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PUTTING A LABEL ON IT

Managers on their Major and Indie Partners.

What can you depend on the major labels for today?
Ian Montone: I still find deep value in the partnership between artist and label. For one, they are often the first one through the wall from a financial standpoint. We rely on them to be our partners in helping bring the artist’s vision to life from a creative but also a business standpoint. With a smart deal, I believe that can still be accomplished. Labels by and large—and maybe I am stating the obvious—are populated by people who love music, who think about music, who have ideas about music. That will always be invaluable.

Ryan Chisholm: No matter whether it’s a major or an indie, you want a passionate team around your artist. Certain artists are better suited with an indie, while others need a major. Outside of the great work Major Lazer’s done, I think it’s still incredibly difficult to get traction at Top 40 without a major. Island’s been a great home for Mike Posner. It’s got the small-team feel of a devoted indie, but also the big guns of Republic’s radio team. It’s an ideal situation for an artist like Posner.

Seth England: I would say every manager’s answer will be different depending on the label their act is on—a lot different in my experience. In the case of Florida Georgia Line, we have tremendous partners in BMLG with Scott Borchetta and Jimmy Harnen. They’re just as consumed with winning as Team FGL is, and we’ve had very few speed bumps as a team. They have hired some extremely high-quality executives who blow us away weekly. Just last year, we started our own label, Big Loud Records. Our four original partners came from a “sweat equity” background, and that is how we’ve set up the label and its team. Breaking new acts is one of the hardest challenges teams face, and our team at Big Loud is figuring it out, and I couldn’t be more proud of them.

Greg Thompson: Expertise and execution. Partnership.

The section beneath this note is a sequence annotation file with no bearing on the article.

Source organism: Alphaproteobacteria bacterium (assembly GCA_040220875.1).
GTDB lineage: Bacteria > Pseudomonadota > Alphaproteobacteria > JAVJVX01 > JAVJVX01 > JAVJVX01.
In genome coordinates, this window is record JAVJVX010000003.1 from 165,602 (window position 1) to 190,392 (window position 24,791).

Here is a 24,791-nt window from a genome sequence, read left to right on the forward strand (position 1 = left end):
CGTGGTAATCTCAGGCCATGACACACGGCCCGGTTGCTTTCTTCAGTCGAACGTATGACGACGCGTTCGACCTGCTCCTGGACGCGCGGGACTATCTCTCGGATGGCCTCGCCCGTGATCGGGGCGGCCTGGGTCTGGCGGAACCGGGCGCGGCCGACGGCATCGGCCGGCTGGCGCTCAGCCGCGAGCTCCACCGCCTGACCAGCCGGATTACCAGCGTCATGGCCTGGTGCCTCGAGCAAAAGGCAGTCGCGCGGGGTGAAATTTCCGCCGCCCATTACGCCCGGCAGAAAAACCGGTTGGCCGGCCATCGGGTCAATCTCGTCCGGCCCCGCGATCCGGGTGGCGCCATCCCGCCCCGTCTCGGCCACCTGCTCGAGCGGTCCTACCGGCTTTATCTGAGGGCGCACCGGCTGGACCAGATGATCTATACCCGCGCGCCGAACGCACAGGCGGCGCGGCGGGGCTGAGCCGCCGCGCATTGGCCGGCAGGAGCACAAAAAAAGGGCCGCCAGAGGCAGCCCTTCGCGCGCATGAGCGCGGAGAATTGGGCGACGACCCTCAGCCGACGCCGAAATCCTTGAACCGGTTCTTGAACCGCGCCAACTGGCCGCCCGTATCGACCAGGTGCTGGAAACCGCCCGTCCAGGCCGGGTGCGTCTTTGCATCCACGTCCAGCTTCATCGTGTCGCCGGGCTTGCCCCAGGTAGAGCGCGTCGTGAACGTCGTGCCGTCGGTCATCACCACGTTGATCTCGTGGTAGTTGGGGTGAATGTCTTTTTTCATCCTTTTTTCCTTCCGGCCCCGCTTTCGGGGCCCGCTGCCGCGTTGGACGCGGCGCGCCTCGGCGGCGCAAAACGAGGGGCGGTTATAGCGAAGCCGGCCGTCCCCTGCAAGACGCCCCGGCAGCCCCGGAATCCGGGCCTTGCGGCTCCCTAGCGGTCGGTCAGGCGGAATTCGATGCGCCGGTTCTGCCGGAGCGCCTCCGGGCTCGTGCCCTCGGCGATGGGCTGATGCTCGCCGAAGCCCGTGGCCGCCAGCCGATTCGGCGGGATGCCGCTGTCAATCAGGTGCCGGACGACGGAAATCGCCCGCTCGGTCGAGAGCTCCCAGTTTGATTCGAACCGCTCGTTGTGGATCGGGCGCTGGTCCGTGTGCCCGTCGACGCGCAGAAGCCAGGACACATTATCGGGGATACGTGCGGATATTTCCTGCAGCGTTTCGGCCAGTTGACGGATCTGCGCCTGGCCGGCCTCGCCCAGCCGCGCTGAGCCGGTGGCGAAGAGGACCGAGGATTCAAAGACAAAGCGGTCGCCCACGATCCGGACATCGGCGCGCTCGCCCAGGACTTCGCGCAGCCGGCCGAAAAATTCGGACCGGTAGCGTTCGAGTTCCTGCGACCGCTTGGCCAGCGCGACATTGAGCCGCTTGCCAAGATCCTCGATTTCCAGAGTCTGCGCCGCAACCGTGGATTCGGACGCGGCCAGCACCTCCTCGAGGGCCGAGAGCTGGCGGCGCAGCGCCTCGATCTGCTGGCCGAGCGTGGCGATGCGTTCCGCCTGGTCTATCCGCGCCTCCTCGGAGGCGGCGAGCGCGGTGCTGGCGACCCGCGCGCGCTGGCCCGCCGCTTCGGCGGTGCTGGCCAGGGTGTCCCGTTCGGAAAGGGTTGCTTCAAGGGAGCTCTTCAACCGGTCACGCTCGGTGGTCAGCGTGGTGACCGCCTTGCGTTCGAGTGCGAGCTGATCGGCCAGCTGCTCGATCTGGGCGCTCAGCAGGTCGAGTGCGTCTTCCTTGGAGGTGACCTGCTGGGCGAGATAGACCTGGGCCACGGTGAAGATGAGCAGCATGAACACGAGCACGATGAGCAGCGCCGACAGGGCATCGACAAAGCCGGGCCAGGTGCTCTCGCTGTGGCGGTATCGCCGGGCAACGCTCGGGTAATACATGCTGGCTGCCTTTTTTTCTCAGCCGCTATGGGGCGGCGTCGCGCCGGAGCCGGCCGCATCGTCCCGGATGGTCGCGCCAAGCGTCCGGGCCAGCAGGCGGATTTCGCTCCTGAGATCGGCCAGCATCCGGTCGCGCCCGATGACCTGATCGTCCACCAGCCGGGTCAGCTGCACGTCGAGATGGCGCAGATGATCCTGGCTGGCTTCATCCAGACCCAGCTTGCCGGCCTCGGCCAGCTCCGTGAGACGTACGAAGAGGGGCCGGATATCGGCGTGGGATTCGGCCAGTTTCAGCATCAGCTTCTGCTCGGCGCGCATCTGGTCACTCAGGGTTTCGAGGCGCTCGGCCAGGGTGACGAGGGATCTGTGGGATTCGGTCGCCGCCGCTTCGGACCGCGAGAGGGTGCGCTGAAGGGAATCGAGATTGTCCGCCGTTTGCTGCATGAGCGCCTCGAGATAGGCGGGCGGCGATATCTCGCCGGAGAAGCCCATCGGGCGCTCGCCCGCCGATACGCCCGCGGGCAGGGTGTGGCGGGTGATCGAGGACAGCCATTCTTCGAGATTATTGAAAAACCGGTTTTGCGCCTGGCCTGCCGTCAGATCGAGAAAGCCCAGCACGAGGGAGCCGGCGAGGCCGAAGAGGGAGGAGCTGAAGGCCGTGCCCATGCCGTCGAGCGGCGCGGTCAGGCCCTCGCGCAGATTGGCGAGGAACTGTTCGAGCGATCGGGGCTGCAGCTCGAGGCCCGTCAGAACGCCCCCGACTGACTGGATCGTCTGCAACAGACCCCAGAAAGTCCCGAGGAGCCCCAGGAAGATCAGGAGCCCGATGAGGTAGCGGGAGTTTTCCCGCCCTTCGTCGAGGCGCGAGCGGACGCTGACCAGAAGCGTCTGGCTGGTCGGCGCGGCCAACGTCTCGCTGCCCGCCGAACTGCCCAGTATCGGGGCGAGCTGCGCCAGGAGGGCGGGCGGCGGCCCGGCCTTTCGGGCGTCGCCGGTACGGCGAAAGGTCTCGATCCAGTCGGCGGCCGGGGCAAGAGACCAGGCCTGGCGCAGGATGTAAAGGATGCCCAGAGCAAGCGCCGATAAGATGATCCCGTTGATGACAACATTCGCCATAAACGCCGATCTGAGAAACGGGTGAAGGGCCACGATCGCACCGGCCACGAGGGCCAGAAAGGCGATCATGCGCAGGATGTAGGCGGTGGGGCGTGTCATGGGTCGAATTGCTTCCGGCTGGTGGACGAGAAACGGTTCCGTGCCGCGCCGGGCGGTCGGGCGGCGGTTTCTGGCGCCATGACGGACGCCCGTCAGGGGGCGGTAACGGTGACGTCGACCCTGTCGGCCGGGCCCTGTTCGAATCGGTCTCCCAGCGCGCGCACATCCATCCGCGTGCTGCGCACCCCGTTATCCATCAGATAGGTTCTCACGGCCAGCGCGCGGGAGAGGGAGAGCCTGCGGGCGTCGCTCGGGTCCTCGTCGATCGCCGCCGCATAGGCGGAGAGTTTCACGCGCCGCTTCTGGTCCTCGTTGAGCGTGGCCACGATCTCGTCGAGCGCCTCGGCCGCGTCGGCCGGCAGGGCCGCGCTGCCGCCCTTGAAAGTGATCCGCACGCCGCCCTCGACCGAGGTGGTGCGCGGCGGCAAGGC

Jonathan Kalter: I don’t know… Does the artist sell records? Will radio play them? Do they sell product? Physical product? Does press love them? Like them? Tolerate them? This question is both vague and leading, and I dislike it for both reasons. With that said, there are some incredibly hard-working people at the labels. There are also some incredibly bright, forward-thinking people at the labels. And there are also some passionate, relentless champions of the artists at the labels. There’s a Venn Diagram there. Someone else can draw it.

Think about your recent label-signings. What were the #1 deciding factors in getting your artists with individual labels?
Bob McLynn: We need to have control so we can best manage the artist and their career. It comes down to controlling 100%. We make a record with the artist, come up with the execution plan with the artist, then need to see it through without anybody getting in our way. We need a label partner that respects and supports our efforts. For example, Train are free agents, but we opted to go back to Columbia for the upcoming album. Pat Monahan has a long history there, and they’ve been great partners, so it felt right.

Phil McIntyre: Chemistry. Everything is about chemistry for me. 

Bruce Kalmick: I think far less about the label and far more about the people who have interest in my artists. If the passion is real from an individual, then I feel like I’m adding a partner to the team. Everything else can be leveraged, outsourced, bought, etc.

Ian Montone: Every artist is different, and every artist decides differently. Much of it is based on the passion the label has shown for the artist and the ability to really understand the artist’s vision, music and where they fit, or can fit, in culture.